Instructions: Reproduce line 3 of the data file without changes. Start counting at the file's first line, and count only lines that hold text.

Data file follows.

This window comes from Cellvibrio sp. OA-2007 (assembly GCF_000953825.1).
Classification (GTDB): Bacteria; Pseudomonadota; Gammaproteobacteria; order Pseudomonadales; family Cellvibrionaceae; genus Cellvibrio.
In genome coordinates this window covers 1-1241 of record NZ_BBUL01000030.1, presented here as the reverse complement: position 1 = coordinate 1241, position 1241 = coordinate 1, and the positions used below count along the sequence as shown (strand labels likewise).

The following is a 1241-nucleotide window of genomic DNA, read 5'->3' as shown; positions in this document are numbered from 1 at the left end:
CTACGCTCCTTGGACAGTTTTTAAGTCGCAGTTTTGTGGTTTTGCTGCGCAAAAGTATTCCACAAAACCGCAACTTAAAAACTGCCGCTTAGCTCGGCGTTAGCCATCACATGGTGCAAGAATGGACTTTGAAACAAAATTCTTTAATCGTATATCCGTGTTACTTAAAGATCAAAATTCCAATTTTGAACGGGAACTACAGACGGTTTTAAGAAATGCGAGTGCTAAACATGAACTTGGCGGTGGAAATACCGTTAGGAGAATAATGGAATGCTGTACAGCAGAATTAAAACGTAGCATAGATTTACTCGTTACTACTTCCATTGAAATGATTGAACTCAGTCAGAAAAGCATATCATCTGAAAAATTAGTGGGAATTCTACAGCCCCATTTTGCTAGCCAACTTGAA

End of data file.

In genome coordinates this window covers 1-1241 of record NZ_BBUL01000030.1, presented here as the reverse complement: position 1 = coordinate 1241, position 1241 = coordinate 1, and the positions used below count along the sequence as shown (strand labels likewise).